“All things whatsoever which deserve to be dreaded and revered for the extraordinary and preeminent powers which they possess are called the Kami.”
Norinaga (18th Century Shinto Scholar)
“There’s a belief that people die twice. Once, when you die, and once when you’re forgotten—when people stop talking about you and they forget about you.”
Rudy Cordova, “Day of the Dead,” Orange County Register, November 1, 2012
Like a mist of sifting powered sugar, the cloudbank of snow moves rapidly toward me from the Sierra Nevada in the west. I walk a deep sandy road on the edge of Manzanar, the Japanese American World War II relocation camp, located on California Highway 395, nine miles north of Lone Pine. Sixty years after the closing of the camp, I can clearly see foundation ruins of the tightly packed barracks that housed 10,000 people in this harsh desert landscape.
The wind blows hard as the snow envelopes me, stinging my cheeks with the cold slap of winter. Have to get out of this wind! I turn up the collar of my heavy Carhartt jacket, pull the black fur Stetson hat tight upon my head and walk into a dense woods. The thick, overgrown foliage is Nature’s protection against the snow storm. I sit on the three-foot corpse of a fallen cottonwood to catch my breath. Boy, it is cold!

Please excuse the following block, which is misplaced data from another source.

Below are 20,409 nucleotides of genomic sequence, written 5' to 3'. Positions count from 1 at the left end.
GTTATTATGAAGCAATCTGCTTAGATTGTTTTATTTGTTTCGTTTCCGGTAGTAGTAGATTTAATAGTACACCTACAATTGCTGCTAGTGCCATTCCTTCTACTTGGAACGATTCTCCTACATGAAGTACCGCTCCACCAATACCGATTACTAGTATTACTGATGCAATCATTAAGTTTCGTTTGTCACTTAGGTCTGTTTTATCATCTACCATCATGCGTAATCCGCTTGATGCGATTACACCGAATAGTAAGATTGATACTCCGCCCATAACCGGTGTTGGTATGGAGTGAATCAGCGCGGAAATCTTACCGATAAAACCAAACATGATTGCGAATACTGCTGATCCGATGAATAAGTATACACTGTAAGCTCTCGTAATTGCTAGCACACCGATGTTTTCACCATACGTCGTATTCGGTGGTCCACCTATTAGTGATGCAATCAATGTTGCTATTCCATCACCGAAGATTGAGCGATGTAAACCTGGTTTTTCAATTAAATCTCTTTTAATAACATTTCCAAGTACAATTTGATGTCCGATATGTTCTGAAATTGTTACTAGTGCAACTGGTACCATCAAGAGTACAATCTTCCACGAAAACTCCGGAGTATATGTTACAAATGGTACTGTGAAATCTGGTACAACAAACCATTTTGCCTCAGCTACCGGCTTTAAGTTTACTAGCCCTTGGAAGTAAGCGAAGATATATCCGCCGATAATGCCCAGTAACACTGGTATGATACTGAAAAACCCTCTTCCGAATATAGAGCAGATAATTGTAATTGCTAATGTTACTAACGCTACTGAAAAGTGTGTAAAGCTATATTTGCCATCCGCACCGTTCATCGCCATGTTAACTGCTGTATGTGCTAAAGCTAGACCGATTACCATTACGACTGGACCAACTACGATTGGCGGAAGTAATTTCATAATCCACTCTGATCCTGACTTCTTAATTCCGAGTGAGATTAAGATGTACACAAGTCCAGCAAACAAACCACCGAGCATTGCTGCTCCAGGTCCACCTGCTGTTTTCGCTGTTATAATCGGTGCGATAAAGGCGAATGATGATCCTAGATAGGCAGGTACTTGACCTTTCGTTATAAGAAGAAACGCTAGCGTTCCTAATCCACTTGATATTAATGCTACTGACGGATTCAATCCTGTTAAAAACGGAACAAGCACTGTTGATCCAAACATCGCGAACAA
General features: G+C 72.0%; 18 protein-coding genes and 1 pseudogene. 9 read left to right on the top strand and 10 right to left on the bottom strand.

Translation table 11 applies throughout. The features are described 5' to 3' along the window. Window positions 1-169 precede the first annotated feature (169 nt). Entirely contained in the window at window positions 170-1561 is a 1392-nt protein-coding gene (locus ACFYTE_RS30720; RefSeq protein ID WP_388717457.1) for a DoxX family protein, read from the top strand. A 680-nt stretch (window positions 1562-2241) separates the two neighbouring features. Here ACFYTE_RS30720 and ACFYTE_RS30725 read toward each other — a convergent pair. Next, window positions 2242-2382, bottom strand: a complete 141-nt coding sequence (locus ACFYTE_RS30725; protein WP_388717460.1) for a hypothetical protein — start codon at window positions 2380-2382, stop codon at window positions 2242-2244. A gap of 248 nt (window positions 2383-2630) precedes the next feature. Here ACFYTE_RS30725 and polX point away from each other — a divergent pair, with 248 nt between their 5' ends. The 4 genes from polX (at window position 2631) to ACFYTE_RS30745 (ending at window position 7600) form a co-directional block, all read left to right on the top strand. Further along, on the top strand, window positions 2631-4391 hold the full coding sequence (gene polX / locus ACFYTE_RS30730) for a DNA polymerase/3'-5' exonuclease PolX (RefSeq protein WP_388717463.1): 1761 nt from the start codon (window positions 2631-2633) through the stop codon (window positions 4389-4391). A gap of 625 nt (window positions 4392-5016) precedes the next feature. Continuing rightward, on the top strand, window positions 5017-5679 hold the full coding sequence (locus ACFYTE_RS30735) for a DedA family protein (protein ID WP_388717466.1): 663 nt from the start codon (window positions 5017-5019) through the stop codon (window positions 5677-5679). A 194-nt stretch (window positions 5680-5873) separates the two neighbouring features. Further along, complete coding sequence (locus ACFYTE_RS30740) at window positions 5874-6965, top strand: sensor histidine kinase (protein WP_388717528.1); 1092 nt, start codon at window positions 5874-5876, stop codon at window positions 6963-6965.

I gaze at the winter woods and see old apple and pear trees, smothered by the new growth of desert willow and cottonwood. The fruit trees are survivors of the verdant orchards of the Manzanar of the early 1900s, before Los Angeles began to siphon off the precious Sierra snow melt into their aqueduct. I break off a scraping branch of cottonwood. A loud, cracking snap. It looks like dead wood, but I know these trees will be green again in June. I am catching my breath. The trees have walled off the wind and snow. I am going to need to spend some time here.
Did you hear that? There is movement in the woods. The crunching of branches. I am not alone. Wind filters through the tightly woven strands of barren trees, sighing. Sighing. This land has a heaviness. Echoes of displacement. Spirits moving about like hungry ghosts with no one to remember them.
Many of my Japanese-American high school classmates in Pasadena were tiny babies or infants wrenched from comfortable homes and brought to this desert place, where the fine alkali sand could not be kept out of the barrack housing and this same, sighing wind pressed against thin wooden walls and lifted up fragile roof shingles.
Jeanne Wakasuki Houston remembers the day when her family was rounded up in Boyle Heights, CA, boarded buses at the Buddhist church in Los Angeles, and drove all day to the new Manzanar camp.
“By the time we reached our destination….it was late afternoon. The first thing I saw was a yellow swirl across a blurred, reddish setting sun. The bus was being pelted by what sounded like splattering rain. It wasn’t rain. This was my first look at something I would soon know very well, a billowing flurry of dust and sand churned up by the wind through Owens Valley…..We drove past a barbed-wire fence, through a gate, and into an open space where trunks and sacks and packages had been dumped from the baggage trucks ahead of us. I could see a few tents set up, the first row of black barracks, and beyond them, blurred by sand, rows of barracks that seemed to spread for miles across this plain.